After six months’ separation,Tot and Salliewere divorced in June 1928. In search of a newbeginning, Sallie daringly decided on the faraway pastures of California, where some cousins lived. Armed with telephone numbers and a few hundred dollars from the settlement, Sallie and thirteen-year-old Martha headed west.

The Redfords, meanwhile, had also begun the move west. Ten years before, Elisha’s granddaughter Grace, disenchanted with the increasingly anarchist movement headed by her hero Emma Goldman, landed a teaching post in Los Angeles, leaving her sister teaching in the dull confines of a ramshackle school in the heart of the most impoverished area. Elisha was dead by then, but the fabric of security he had sought to weave was rapidly coming undone. Charles had become a deadbeat, preferring his music, or a day at the bar, to barbering. Eventually he would become an insurance salesman. Charles Elijah had drifted into vaudeville. Redford remembers Charles Elijah as “Tiger,” a wry moniker derived from his sandy complexion and grumbling persona. They grew close late in Tiger’s life, and Redford viewed the old man as a stubborn introvert whose emotions never surfaced. For Tiger, Redford believes, vaudeville was not an indulgence, but an escape to a rosier life. Business and industry had variables, but given its scope, vaudeville seemed a sure thing. All across the East, theaters were flourishing. Composers, lyricists and music publishers were rolling in dough. Tin Pan Alley was a boomtown, and the talent-packaging houses of William Morris, Klaw and Erlanger and Keith-Albee could hardly keep pace with audience demand. Tiger’s violin skills were such that a wealthy Westerly patron had offered him sponsorship for the Conservatoire in Vienna, but vaudeville seemed to him like the better bet. “I have a picture in my head,” says Redford, “of the terrible drabness of life for immigrants from Europe, the financial struggles, the political and religious tensions. And then vaudeville comes to town in the painted tent. Suddenly there are people with greasepaint faces and funny hats. Suddenly there is laughter! I have an image of Tiger on his knees, lifting the edge of some circus tarpaulin, peeping into a happier world. No more struggle. No more stress. Freedom!” Tiger easily found a place in the orchestral pits of the B. F. Keith circuit, where he earned $7.50 a week in 1910, the year the Marx Brothers, then billed as theMarks Brothers, set forth on the same circuit.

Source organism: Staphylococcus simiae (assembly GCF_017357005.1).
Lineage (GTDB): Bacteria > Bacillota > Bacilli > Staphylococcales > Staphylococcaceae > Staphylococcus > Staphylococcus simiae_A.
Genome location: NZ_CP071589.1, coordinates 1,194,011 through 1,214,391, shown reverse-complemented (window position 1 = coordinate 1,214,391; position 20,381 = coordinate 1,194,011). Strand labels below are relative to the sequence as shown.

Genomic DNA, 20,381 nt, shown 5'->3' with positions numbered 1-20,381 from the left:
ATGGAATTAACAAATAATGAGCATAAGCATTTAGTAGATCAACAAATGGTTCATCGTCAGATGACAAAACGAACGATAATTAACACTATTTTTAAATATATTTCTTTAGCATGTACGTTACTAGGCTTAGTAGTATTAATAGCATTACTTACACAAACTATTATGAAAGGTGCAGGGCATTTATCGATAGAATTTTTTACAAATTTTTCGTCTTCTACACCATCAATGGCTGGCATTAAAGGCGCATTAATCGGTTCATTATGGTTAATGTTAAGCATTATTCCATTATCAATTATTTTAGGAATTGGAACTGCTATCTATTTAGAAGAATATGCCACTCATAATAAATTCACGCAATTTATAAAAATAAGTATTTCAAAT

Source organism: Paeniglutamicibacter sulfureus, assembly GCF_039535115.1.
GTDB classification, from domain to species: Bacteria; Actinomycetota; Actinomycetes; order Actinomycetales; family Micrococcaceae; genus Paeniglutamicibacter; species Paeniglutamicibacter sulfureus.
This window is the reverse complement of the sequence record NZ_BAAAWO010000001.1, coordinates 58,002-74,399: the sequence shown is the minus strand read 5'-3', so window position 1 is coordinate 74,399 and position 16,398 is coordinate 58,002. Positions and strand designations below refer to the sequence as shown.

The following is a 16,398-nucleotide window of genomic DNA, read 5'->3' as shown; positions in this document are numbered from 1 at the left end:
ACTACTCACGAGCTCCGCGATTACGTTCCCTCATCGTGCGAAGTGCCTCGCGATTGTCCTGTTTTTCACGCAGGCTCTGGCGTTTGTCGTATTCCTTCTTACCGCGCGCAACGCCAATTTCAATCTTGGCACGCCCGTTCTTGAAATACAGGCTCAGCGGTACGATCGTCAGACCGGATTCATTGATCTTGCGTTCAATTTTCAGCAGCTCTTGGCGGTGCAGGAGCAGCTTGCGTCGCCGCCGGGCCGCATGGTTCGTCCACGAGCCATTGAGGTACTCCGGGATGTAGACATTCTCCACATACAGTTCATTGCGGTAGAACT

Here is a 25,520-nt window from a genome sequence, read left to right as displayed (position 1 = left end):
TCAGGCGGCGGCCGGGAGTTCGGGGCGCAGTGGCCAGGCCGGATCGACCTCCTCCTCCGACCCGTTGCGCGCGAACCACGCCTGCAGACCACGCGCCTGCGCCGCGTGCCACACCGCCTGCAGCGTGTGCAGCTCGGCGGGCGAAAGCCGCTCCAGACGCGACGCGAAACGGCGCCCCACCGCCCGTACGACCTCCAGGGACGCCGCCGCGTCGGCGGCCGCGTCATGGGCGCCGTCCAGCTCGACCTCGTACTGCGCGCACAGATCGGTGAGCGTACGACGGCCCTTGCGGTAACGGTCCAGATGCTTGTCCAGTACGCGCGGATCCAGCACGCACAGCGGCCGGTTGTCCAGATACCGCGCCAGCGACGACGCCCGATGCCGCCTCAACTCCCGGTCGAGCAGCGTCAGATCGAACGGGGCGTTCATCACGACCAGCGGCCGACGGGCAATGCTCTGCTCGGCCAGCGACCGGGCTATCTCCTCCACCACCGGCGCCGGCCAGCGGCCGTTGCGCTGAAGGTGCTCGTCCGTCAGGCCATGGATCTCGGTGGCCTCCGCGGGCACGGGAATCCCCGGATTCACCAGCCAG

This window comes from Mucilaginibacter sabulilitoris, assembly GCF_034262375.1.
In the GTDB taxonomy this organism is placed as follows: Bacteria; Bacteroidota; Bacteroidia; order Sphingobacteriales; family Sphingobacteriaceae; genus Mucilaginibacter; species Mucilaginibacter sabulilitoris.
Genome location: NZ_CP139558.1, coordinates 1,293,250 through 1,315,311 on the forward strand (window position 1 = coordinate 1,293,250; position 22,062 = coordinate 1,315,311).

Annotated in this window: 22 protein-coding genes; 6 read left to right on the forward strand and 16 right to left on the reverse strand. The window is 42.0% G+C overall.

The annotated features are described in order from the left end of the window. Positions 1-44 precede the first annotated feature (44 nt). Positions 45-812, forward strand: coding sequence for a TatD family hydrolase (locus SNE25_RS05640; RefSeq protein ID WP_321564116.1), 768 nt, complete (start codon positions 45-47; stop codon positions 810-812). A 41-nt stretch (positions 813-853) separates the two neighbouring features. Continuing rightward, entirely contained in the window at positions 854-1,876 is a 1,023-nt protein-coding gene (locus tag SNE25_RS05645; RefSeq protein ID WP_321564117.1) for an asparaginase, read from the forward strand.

In 1911 Tiger married Cornish-born textile worker Lena Taylor, whose grandmother came from Kircubbin, County Down, in Ireland. She was six feet tall, a good eight inches more than Tiger, and had a loud Irish manner and a booming voice. But she was no match for Tiger’s stubbornness. The newlyweds settled into a rented wooden home in the Irish-Italian section of neighboring Westerly, across the Pawcatuck River. On November 19, 1914, a son, once again named Charles, was born, followed by David George on March 5, 1918. Now Tiger struggled to keep up. Bigtime success evaded him, and he was an increasingly absent husband and father, chasing the expanding Keith circuit through the Midwest, eking out a few bucks in the pits while a jok...